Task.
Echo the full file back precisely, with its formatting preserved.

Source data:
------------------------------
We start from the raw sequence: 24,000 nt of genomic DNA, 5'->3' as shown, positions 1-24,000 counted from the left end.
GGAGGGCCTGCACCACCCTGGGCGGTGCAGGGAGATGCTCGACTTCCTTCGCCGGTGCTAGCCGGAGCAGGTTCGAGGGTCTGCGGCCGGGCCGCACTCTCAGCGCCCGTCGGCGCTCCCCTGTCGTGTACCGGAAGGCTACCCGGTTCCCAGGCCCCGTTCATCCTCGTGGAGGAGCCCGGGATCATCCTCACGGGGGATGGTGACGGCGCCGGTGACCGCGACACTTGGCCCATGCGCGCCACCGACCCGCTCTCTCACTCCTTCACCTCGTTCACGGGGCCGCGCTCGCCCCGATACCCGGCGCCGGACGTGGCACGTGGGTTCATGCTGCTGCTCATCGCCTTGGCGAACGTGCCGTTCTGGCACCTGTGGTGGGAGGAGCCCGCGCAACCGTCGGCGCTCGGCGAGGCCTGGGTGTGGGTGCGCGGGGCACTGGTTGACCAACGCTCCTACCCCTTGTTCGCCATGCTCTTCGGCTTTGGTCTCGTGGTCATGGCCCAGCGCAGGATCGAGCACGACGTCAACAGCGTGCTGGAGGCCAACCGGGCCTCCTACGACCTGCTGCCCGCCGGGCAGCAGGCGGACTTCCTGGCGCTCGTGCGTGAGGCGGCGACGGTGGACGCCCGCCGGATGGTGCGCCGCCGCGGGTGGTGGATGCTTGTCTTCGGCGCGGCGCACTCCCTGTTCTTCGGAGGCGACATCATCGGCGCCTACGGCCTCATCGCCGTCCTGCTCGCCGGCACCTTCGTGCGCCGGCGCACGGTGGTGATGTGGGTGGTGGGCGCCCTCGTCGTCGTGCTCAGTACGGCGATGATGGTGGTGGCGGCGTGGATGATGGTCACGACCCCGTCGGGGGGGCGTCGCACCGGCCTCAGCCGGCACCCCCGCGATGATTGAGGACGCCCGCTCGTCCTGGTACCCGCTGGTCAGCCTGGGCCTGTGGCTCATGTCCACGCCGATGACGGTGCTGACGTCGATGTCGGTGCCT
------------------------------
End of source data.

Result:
We start from the raw sequence: 24,000 nt of genomic DNA, 5'->3' as shown, positions 1-24,000 counted from the left end.
GGAGGGCCTGCACCACCCTGGGCGGTGCAGGGAGATGCTCGACTTCCTTCGCCGGTGCTAGCCGGAGCAGGTTCGAGGGTCTGCGGCCGGGCCGCACTCTCAGCGCCCGTCGGCGCTCCCCTGTCGTGTACCGGAAGGCTACCCGGTTCCCAGGCCCCGTTCATCCTCGTGGAGGAGCCCGGGATCATCCTCACGGGGGATGGTGACGGCGCCGGTGACCGCGACACTTGGCCCATGCGCGCCACCGACCCGCTCTCTCACTCCTTCACCTCGTTCACGGGGCCGCGCTCGCCCCGATACCCGGCGCCGGACGTGGCACGTGGGTTCATGCTGCTGCTCATCGCCTTGGCGAACGTGCCGTTCTGGCACCTGTGGTGGGAGGAGCCCGCGCAACCGTCGGCGCTCGGCGAGGCCTGGGTGTGGGTGCGCGGGGCACTGGTTGACCAACGCTCCTACCCCTTGTTCGCCATGCTCTTCGGCTTTGGTCTCGTGGTCATGGCCCAGCGCAGGATCGAGCACGACGTCAACAGCGTGCTGGAGGCCAACCGGGCCTCCTACGACCTGCTGCCCGCCGGGCAGCAGGCGGACTTCCTGGCGCTCGTGCGTGAGGCGGCGACGGTGGACGCCCGCCGGATGGTGCGCCGCCGCGGGTGGTGGATGCTTGTCTTCGGCGCGGCGCACTCCCTGTTCTTCGGAGGCGACATCATCGGCGCCTACGGCCTCATCGCCGTCCTGCTCGCCGGCACCTTCGTGCGCCGGCGCACGGTGGTGATGTGGGTGGTGGGCGCCCTCGTCGTCGTGCTCAGTACGGCGATGATGGTGGTGGCGGCGTGGATGATGGTCACGACCCCGTCGGGGGGGCGTCGCACCGGCCTCAGCCGGCACCCCCGCGATGATTGAGGACGCCCGCTCGTCCTGGTACCCGCTGGTCAGCCTGGGCCTGTGGCTCATGTCCACGCCGATGACGGTGCTGACGTCGATGTCGGTGCCT